Half the biggest US technology companies become too big. Some experts in the US have begun to argue that the likes of Facebook, Amazon, and Google have come to dominate their markets in an anticompetitive way. They are, they argue, the big oil or the railroad corporations of their day.
They particularly criticised the way in which some technology companies pick off upstart rivals, either by developing technology that looks very similar to theirs or simply by buying them up. Some say, for example, that Facebook has come to dominate online photosharing, in part by buying up Instagram and in part by developing Instagram stories, which looks very similar to Snapchat.
The problem for regulators has always been that, in the US, taking antitrust action relies on showing that the consumer has been harmed in some way, usually that prices have gone up. But the likes of Facebook and Google give their product away for free, while things bought on Amazon are often cheaper than they are elsewhere.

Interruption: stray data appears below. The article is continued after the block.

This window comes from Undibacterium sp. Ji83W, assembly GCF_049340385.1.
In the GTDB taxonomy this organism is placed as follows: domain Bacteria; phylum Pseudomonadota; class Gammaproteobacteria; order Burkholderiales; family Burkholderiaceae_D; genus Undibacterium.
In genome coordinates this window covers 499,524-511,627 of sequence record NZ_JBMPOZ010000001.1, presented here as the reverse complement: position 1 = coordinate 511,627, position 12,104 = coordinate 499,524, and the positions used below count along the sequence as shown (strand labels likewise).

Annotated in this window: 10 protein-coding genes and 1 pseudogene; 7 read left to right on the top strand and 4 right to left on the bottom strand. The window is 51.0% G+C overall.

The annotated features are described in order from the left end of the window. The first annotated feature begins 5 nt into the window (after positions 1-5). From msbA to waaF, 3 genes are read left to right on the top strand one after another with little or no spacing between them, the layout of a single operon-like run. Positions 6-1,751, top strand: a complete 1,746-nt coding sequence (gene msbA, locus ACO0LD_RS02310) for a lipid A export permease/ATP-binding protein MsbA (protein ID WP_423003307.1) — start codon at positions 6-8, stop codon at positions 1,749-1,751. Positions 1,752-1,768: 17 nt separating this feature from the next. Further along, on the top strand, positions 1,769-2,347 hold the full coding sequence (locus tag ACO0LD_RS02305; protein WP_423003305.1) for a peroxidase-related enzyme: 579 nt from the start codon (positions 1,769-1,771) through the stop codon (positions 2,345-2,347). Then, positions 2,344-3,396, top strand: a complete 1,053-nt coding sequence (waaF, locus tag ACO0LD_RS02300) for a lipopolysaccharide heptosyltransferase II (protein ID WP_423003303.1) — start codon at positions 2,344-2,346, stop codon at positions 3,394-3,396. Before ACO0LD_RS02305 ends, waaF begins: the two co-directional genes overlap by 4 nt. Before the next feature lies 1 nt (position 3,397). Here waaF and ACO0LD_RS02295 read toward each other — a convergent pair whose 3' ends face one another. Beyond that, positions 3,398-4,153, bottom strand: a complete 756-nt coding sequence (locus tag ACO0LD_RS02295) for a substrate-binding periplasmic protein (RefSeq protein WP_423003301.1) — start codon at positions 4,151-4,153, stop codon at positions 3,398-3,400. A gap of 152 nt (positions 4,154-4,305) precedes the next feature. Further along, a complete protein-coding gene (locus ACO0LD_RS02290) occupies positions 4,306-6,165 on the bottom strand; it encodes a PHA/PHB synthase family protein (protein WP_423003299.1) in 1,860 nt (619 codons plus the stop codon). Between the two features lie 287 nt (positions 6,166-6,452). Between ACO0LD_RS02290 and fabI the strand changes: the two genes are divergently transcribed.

For that reason, some have begun to argue for a change of approach entirely, as far as their technology sector is concerned. This week, the Federal Trade Commission announced it was setting up a task force dedicated solely to looking at antitrust issues in the technology sector. That task force, the FTC said, would even go as far as to look at deals which it previously approved.
Facebook, Instagram anyone? The FTC wouldn't say. Meanwhile, I've been talking to David Cicilline, the top US Democratic congressman as far as antitrust issues are concerned. He also thinks there's a problem. And he told me he has a rather radical solution for how to fix it. More on that next week on FT.com. For now, however, it seems clear that big tech might be becoming too big for its own good.